Upon another trial it will be necessary that the instructions be revised to eliminate Leslye Hill as a defendant and to submit the issues in accordance with the principles expressed in this opinion. For the convenience of the parties and of the trial court, if the evidence is the same they may be drafted along these lines:
1. It was the duty of Leslye Hill in driving her automobile to exercise ordinary care for the safety of her passenger, Janice House, and for the safety of other persons and vehicles using the highway. This general duty included the following specific duties:(a) To have her automobile under reasonable control; (b) To drive at a speed no greater than was reasonable and prudent, having regard for the traffic and for the condition and use of the highway. (c) To exercise ordinary care with respect to having her automobile in reasonably safe physical condition for driving on the highway; and (d) To exercise ordinary care generally to avoid collision with other vehicles on the highway.
Are you satisfied from the evidence that Leslye Hill failed to comply with any one or more of these duties and, if so, that such failure was a substantial factor in causing the accident?(Check one.) YES- ______________ NO- ______________ ________________________ Signature(s)
2. It was the duty of the defendant Kellerman in driving his automobile to exercise ordinary care for the safety of other persons and vehicles using the highway, and this general duty included the following specific duties:(a) To keep a lookout for other vehicles in front of him or so near his intended line of travel as to be in danger of collision; (b) To have his automobile under reasonable control; (c) To drive at a speed no greater than was reasonable and prudent, having regard for the traffic and for the condition and use of the highway; and (d) To exercise ordinary care generally to avoid collision with other vehicles on the highway.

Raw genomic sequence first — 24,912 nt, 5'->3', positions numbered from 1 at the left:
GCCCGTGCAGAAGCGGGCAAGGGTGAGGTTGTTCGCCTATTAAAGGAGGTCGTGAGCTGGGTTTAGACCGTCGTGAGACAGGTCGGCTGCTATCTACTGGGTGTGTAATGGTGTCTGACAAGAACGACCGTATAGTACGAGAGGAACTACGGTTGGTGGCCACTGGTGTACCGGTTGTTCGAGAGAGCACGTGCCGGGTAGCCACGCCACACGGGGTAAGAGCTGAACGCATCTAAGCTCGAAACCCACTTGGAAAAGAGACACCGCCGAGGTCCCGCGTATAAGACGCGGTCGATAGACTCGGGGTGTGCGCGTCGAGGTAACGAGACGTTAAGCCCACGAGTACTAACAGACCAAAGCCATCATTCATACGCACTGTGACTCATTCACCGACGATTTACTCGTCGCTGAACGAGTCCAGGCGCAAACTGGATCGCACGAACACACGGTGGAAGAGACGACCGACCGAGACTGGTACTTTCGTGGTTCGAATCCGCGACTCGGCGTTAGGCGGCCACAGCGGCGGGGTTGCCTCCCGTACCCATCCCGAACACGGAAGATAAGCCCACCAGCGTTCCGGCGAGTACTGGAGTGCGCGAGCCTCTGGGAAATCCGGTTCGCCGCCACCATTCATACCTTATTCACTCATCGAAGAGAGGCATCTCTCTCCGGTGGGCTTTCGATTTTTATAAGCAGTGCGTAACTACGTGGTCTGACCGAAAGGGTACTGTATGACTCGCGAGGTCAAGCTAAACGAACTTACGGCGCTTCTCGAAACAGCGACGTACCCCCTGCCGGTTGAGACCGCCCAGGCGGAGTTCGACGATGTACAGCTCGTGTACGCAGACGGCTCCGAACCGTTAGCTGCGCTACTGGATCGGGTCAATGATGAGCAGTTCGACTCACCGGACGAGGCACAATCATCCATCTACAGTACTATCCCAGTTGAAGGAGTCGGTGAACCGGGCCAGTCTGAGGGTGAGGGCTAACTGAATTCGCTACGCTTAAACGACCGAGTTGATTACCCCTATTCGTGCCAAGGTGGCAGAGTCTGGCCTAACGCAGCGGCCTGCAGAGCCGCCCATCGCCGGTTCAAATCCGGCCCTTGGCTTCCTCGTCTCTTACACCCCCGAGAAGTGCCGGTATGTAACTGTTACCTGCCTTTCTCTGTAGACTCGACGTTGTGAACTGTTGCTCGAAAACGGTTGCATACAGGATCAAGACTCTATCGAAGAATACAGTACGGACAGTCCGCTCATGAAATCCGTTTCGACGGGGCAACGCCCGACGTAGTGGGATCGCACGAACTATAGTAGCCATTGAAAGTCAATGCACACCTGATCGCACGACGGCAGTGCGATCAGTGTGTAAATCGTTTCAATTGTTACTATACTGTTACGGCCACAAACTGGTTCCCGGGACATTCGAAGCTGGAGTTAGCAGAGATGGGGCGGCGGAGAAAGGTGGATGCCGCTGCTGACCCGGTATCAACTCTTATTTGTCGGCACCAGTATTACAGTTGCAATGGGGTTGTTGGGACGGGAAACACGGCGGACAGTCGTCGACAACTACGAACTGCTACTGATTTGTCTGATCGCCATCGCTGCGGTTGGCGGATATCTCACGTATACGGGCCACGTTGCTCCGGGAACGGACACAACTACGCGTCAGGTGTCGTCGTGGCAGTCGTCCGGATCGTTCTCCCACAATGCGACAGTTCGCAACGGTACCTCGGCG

*385 Are you satisfied from the evidence that the defendant Kellerman failed to comply with any one or more of these duties and, if so, that such failure was a substantial factor in causing the accident?(Check one.) YES- _____________ NO- _____________ ________________________ Signature (s)
3. If, and only if, you have answered "YES" under both Instructions 1 and 2, you will now determine from the evidence and state what percentage of the causation was attributable to Leslye Hill's failure to comply with her duties and what percentage of the causation was attributable to the failure of the defendant Kellerman to comply with his duties, as follows:Hill- ___________% Kellerman- ___________% Total- 100 %
4. You will determine from the evidence and fix the damages suffered by the estate of Janice House at such sum as will reasonably compensate for [list elements and limits].
5. [Damages to estate of unborn infant.]
6. [Damages to Guy House.]
7. [Definition of ordinary care.]
8. [Number of jurors required for verdict.]
It will be recognized, of course, that although Leslye Hill is now out of the case it still is necessary that her negligence, if any, be determined so that if Kellerman is found liable his share of the damages may be apportioned. Cf. Orr v. Coleman, Ky., 455 S.W.2d 59 (1970).
The judgment is reversed with directions for a new trial on the claims against Kellerman.
 Brock v. Pillion, Ky., 277 S.W.2d 27, 29 (1955), in which the passenger's grabbing of the steering wheel is characterized as "probably. . . the real cause of the accident. Certainly, it was an intervening cause," does not suggest that an instruction on that theory was or should have been given.
 As a matter of fact, there is much to be said for the proposition that basic causation itself should be treated as a question of law, the jury deciding only the issues of negligence. However, we do not consider this to be an appropriate case in which to modify the existing practice in that respect.
 There was no evidence that she was exceeding the speed limit.
 There was evidence that her tires were slick.
 There was no evidence that Kellerman was exceeding the speed limit.